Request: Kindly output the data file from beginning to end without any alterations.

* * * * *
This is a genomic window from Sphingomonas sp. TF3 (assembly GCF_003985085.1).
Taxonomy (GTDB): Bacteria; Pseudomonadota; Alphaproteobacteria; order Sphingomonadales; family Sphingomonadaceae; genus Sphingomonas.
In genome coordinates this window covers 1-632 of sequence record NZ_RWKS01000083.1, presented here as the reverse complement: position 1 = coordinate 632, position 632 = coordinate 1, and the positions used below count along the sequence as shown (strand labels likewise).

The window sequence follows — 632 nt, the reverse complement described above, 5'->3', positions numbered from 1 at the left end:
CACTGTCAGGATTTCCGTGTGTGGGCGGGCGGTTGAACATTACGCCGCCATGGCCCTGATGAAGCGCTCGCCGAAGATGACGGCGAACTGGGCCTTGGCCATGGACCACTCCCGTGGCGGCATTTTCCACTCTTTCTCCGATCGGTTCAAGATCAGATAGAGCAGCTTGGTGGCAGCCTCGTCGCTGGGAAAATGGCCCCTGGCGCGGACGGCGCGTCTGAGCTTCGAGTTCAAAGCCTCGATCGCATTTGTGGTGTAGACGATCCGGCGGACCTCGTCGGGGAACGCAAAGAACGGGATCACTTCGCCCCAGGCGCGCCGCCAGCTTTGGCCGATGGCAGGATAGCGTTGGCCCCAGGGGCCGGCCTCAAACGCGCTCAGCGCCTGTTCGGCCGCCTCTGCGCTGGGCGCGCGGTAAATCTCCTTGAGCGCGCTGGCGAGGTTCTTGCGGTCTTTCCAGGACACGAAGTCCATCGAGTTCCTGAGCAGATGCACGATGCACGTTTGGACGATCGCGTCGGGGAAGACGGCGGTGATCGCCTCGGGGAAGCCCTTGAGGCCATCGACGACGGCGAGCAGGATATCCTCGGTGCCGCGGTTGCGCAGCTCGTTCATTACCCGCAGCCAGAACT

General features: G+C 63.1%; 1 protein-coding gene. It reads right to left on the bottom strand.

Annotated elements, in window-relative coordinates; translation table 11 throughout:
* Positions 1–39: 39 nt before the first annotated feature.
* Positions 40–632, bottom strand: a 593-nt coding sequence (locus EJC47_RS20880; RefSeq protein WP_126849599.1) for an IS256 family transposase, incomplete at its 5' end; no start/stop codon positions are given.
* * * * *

This is a genomic window from Sphingomonas sp. TF3 (assembly GCF_003985085.1).
Taxonomy (GTDB): Bacteria; Pseudomonadota; Alphaproteobacteria; order Sphingomonadales; family Sphingomonadaceae; genus Sphingomonas.
In genome coordinates this window covers 1-632 of sequence record NZ_RWKS01000083.1, presented here as the reverse complement: position 1 = coordinate 632, position 632 = coordinate 1, and the positions used below count along the sequence as shown (strand labels likewise).

The window sequence follows — 632 nt, the reverse complement described above, 5'->3', positions numbered from 1 at the left end:
CACTGTCAGGATTTCCGTGTGTGGGCGGGCGGTTGAACATTACGCCGCCATGGCCCTGATGAAGCGCTCGCCGAAGATGACGGCGAACTGGGCCTTGGCCATGGACCACTCCCGTGGCGGCATTTTCCACTCTTTCTCCGATCGGTTCAAGATCAGATAGAGCAGCTTGGTGGCAGCCTCGTCGCTGGGAAAATGGCCCCTGGCGCGGACGGCGCGTCTGAGCTTCGAGTTCAAAGCCTCGATCGCATTTGTGGTGTAGACGATCCGGCGGACCTCGTCGGGGAACGCAAAGAACGGGATCACTTCGCCCCAGGCGCGCCGCCAGCTTTGGCCGATGGCAGGATAGCGTTGGCCCCAGGGGCCGGCCTCAAACGCGCTCAGCGCCTGTTCGGCCGCCTCTGCGCTGGGCGCGCGGTAAATCTCCTTGAGCGCGCTGGCGAGGTTCTTGCGGTCTTTCCAGGACACGAAGTCCATCGAGTTCCTGAGCAGATGCACGATGCACGTTTGGACGATCGCGTCGGGGAAGACGGCGGTGATCGCCTCGGGGAAGCCCTTGAGGCCATCGACGACGGCGAGCAGGATATCCTCGGTGCCGCGGTTGCGCAGCTCGTTCATTACCCGCAGCCAGAACT

General features: G+C 63.1%; 1 protein-coding gene. It reads right to left on the bottom strand.

Annotated elements, in window-relative coordinates; translation table 11 throughout:
* Positions 1–39: 39 nt before the first annotated feature.
* Positions 40–632, bottom strand: a 593-nt coding sequence (locus EJC47_RS20880; RefSeq protein WP_126849599.1) for an IS256 family transposase, incomplete at its 5' end; no start/stop codon positions are given.